How to create an RPA flow using Try-Catch activity

Business Problem

Handle exceptions with the Try-Catch activity. This activity can be used with any of the RPA Activities that might throw an exception in a scenario, and is also equipped with handling exceptions thrown by specific RPA Activities, such as OCR, Workflow, Web, etc.

To help us understand the basics of one of the many use cases this activity will help us with, we will take an example of working with Excel. Now, in a lot of scenarios, we will be using our Excel Activities. When you run an RPA flow that uses the Excel activities, if the Excel application is open, the activities won’t be executed, and you will get a 500 error. We will handle this scenario using Try Catch.


  • RPA Management
  • RPA Studio
  • Excel Desktop application


  • Before we start building the flow, you’ll need to have an Excel workbook available locally.
  • Also, you’ll need to install RPA Studio on your machine and set up a connection between the RPA Studio and RPA Management, the on-premise component and multitenant component, by using the connection files from API Gateway. Check the Infor RPA Studio User Guide for the steps on how to do so.


1 – Open RPA Studio on your machine. If you are not signed in already into the Tenant, you would be asked to sign in before proceeding to RPA flow designer screens.

2 – On the Home page of RPA Studio click Create New Project and specify the following properties in the pop’up window:

(a) Name: TryCatchExcel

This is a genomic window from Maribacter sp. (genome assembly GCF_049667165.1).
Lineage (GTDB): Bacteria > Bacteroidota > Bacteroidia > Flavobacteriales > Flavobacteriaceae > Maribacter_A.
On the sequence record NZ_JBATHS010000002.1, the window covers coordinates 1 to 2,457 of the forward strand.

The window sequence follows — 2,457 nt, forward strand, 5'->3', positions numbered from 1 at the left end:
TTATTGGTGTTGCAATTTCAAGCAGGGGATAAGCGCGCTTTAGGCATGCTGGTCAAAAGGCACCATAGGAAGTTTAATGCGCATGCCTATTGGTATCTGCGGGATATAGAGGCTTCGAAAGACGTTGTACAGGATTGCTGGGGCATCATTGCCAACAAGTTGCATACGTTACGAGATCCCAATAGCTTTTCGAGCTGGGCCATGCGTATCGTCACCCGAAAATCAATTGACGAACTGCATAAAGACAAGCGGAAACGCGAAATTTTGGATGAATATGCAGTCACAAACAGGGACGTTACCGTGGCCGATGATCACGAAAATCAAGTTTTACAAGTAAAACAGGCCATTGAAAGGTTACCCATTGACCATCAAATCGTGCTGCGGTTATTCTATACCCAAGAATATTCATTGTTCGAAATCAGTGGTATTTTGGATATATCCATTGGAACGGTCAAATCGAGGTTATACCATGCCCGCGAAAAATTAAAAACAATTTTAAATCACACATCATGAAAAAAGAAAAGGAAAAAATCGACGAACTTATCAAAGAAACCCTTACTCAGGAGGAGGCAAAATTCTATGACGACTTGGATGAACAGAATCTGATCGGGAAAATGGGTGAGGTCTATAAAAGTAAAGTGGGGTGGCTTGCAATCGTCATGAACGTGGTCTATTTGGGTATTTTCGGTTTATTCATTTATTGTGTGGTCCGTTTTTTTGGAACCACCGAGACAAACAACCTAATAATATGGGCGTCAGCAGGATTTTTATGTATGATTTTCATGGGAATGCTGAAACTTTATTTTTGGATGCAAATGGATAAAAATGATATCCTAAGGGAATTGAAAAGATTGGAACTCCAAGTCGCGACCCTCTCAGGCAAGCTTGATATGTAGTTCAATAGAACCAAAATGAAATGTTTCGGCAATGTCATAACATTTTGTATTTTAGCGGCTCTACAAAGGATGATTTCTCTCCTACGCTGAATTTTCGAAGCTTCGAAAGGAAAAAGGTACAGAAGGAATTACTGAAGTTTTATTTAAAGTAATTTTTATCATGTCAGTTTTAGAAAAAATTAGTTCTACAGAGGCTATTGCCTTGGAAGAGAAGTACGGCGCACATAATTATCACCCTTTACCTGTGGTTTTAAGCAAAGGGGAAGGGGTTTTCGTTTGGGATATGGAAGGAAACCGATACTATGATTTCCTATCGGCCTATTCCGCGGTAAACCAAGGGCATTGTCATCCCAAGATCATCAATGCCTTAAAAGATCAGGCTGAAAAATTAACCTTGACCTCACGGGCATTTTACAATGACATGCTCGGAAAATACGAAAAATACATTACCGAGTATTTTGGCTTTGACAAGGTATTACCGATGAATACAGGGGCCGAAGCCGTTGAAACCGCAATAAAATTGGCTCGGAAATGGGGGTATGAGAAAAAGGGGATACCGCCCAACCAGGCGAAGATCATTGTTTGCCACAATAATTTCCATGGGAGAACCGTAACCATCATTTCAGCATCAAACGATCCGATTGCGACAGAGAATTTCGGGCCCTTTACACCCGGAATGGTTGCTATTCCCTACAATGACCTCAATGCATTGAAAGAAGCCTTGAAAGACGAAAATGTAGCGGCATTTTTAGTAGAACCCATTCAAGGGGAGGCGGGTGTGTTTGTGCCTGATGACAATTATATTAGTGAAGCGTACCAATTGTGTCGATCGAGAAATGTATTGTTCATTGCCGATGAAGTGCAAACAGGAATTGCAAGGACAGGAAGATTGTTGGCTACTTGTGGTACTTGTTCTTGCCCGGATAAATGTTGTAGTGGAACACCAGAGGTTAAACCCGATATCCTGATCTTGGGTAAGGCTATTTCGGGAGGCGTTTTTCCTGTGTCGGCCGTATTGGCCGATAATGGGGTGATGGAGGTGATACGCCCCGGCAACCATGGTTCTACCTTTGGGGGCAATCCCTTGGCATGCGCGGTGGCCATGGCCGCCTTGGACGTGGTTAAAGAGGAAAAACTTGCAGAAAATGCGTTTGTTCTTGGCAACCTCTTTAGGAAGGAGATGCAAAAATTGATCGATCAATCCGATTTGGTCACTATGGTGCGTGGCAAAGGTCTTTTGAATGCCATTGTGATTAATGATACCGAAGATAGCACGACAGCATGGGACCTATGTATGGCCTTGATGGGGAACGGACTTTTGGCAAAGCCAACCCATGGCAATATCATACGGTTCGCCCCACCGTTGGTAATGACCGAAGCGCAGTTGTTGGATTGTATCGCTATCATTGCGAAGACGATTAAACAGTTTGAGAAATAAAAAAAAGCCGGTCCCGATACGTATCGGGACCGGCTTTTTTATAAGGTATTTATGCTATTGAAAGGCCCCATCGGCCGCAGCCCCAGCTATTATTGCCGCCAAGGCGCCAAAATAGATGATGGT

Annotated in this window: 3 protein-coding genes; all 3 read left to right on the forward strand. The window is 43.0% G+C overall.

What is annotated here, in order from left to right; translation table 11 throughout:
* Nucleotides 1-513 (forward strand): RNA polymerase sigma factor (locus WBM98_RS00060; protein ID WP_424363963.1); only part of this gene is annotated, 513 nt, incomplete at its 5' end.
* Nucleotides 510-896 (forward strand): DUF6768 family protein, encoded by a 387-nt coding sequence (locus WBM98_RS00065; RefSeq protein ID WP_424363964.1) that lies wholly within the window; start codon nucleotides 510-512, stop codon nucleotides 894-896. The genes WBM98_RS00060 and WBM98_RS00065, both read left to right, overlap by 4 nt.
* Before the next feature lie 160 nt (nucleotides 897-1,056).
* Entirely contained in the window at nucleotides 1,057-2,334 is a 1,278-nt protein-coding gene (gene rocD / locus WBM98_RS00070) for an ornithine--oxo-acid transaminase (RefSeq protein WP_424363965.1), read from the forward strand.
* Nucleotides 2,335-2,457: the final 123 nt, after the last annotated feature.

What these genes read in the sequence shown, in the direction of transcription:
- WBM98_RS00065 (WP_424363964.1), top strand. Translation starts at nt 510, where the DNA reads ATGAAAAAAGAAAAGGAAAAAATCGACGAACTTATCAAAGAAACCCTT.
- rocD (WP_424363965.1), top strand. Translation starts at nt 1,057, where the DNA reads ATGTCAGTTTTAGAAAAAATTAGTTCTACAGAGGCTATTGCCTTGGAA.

(b) ProjectLocation: <default>

(c) Description: Try Catch with Read Range in Excel.

(d) Language: VB <selected by default>.

3 – TRY – In our case, any Excel activity will not run if Excel is running. These activities could be anywhere in the RPA Flow but to make things simple, I have just started with drag and dropping Try Catch activity, next I will look up a “Read Range” activity and placed it in the Try block. Now, when this RPA Flow runs, and if Excel is running, this activity will encounter an error. Now for this activity to throw an exception at this point, be sure to uncheck the Continue on Error property in the Properties panel. Any activity will only throw an exception when the Continue on Error is unchecked. Be sure to output the DataTable in a variable. We will use this variable to validate whether the Excel was read or not later. If Excel is running, an exception will be thrown which we will catch in the Catch block.

4 – CATCH – There can be different types of exceptions and they are caught using appropriate Exception classes. In this case we will simply use System.Exception to catch ours.

Along with catching the exception, we can add an activity or a sequence here to handle that exception. Here, we have added a sequence that contains a message box. The message will display the Exception we have encountered and also the further instructions to handle it. “exception.message” will display the exception encountered.

The below input can be given to the “Input Text” property of the Message box:
exception.message + “RPA cannot access Excel since it is open. Pls close Excel and click on OK to proceed.”

We ask the user to close Excel before proceeding and then click on OK on the message box. We have used a Delay to allow the user to complete these actions.

5 – Finally – Finally block executes irrespective of whether an exception was caught or not. We will take advantage of this property to validate whether our Excel was running in the background or not. We will place an IF block inside the Finally and check “dt is Nothing”. This is a check for whether the variable where “Read Range” was giving an output is empty or not. In case, Excel was running, “Read Range” will not work, and nothing will be stored in dt. If there is an output in dt, this means Excel was closed and the activity worked.

If Excel was open at first and then had to be closed, then it means we would need to read it again using “Read Range”.

If Excel was not running, then nothing needs to be done.

6 – Click on “Run” to run you RPA Flow.